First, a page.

As American families put up our Christmas trees and start playing carols, it’s perhaps easy to forget that the first Christmas wasn’t all that silent of a night.
The birth of Jesus happened, after all, in something of a war zone. A tyrant sought to maintain his power and used violence against innocent bystanders — in this case, the children of Bethlehem — who stood in his way. This year, perhaps more than most, Americans should go into the Advent season with a sense of weight, knowing the bloodshed currently erupting in the land of Jesus’s birth.
Both of us are of the Christian faith, and are reminded of the fact that tens of millions of our fellow Christians face violence, oppression or harassment in more than 100 nations around the world, making Christianity the most persecuted religion on Earth, according to the Pew Research Center.OpinionOpinion: I’m dreaming of a halal Christmas
Pope Francis said last year there there are more Christians martyred in recent years than in the early centuries of the faith. This is especially true in the Middle East, where due to the scourge of radical Islam, some churches that have existed since the Book of Acts are on the brink of ruin.
We’ve all watched the news with horror in recent years as the Islamic State and other jihadist groups have led a ruthless religious cleansing campaign. Their tactics are to bomb churches or convert them to mosques, to violently drive Christians and other minorities from their homes, force conversions to Islam, or require compliance with Islamic apostasy and blasphemy codes. Such violent persecutions come not only from non-state terrorist organizations, but also from repressive governments the world over.
Despite all of this, we find far too little attention paid to the plight of these Christian communities in peril. Reports suggest that the State Department is ready to designate the Islamic State’s terror against the Yazidis as genocide, which it clearly is, but they might not to do so for equally embattled Christian communities. This is only one part of a refusal to come to grips with the full weight of these facts.
We, of course, care deeply about defending our fellow Christians, but one does not have to share our religious conviction to see the moral obligation that belongs to us as Americans. With our many blessings comes a duty to stand on the side of the oppressed, which is why a pillar of American foreign policy has always been moral clarity. Sadly, today that pillar is crumbling.
To combat this troubling trend, the two of us have worked closely together toward the successful re-authorization of the U.S. Commission on International Religious Freedom, which is an independent body tasked with monitoring religious freedom abroad and making recommendations to the president and Congress. But as important as this commission’s work is, it can only do so much without a president or State Department willing to take its counsel seriously.
This starts with leaders who are unafraid to send a message to the world by meeting with embattled Middle Eastern Christians, political dissidents and former prisoners of conscience. Our political leaders should have the courage to hold adversaries and allies alike to a high standard. For example, China must be made to understand that its suppression of religious freedom will no longer be shrugged off as a mere “internal affair.” And nations throughout the Middle East — including Saudi Arabia and Pakistan — should be challenged on their blasphemy laws.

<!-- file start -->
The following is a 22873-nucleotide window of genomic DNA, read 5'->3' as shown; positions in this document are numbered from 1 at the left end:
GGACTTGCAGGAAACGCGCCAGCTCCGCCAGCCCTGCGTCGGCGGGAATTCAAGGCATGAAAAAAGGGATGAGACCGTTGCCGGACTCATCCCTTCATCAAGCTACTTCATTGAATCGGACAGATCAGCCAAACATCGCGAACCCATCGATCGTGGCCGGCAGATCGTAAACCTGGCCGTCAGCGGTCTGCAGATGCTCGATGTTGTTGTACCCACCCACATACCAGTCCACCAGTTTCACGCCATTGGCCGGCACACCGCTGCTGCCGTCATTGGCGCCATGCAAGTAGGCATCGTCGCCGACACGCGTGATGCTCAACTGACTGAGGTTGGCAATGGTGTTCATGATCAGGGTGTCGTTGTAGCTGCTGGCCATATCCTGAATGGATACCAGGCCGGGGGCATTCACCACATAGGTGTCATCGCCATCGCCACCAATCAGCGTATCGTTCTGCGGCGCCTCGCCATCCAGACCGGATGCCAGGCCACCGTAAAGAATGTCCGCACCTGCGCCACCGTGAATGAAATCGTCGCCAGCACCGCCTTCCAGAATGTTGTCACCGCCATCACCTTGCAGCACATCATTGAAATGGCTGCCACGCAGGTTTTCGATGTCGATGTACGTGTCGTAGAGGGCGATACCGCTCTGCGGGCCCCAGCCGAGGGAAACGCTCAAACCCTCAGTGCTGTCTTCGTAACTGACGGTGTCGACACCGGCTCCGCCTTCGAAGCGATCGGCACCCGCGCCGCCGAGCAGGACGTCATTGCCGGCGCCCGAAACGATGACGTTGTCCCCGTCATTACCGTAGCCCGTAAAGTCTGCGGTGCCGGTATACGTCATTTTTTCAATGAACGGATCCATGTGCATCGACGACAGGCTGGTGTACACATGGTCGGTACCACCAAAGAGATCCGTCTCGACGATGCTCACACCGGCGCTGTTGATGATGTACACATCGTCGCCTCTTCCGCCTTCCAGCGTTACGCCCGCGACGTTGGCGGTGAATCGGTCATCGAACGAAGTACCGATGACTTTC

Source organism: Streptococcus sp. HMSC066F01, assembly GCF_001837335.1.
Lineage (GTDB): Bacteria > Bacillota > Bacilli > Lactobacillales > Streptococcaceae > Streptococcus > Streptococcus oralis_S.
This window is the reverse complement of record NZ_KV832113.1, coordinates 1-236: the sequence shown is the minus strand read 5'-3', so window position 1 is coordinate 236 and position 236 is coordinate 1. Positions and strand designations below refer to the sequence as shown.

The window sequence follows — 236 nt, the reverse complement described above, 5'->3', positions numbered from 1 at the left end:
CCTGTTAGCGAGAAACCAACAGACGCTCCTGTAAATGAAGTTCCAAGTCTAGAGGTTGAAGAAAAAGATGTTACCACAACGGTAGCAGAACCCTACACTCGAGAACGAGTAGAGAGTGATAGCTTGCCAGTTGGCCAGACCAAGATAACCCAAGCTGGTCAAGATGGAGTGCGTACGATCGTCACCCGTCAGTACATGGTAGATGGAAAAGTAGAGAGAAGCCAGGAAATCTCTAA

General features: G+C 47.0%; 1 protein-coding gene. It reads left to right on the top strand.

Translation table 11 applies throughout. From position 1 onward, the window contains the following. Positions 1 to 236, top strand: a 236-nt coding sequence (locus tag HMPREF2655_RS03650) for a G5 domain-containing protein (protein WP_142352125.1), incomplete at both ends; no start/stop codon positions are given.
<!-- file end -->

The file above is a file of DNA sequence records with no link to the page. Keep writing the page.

Our commitment to global religious freedom is not just about strong diplomacy. On the issue of the Islamic State, for example, our moral obligations and our national defense objectives intersect. Dismantling this murderous terrorist organization through force will help protect the American people while also preserving ancient communities in the cradle of Christianity.
In the meantime, we need to recognize the importance of U.S. foreign assistance, which comprises less than 1 percent of our federal budget, in helping to support and protect Christian refugees fleeing persecution. Some of this assistance needs to be targeted to religious minorities who have been forced to leave their homes and are now seeking safe haven elsewhere in the region. The president should also require the State Department to apply the “Country of Particular Concern” designation and its sanctions to all nations with rampant persecution.
We must remember, however, that this is not simply a matter for those who are political leaders, like one of us, or church leaders, like the other. As we prepare to celebrate Christmas in the United States, let’s remember the words of the Apostle Paul, who wrote that the church is a body made of many parts, and if one part of the body suffers, we all do. So we ask you to join us in praying openly for all of those who are forced to pray in secret.
Pray for those who huddle together to worship in house churches, constantly fearing the knock on the door. Pray for the family who must hide their Bible under the floorboard of their home.
Pray, too, for our own nation — that the rights of our people will be protected today so they can endure tomorrow. Pray that in this time of terrible affliction, our nation may be a force for justice, for peace, and for healing throughout the world.
Marco Rubio is a Republican senator from Florida and a presidential candidate. Russell Moore is president of the Ethics & Religious Liberty Commission of the Southern Baptist Convention.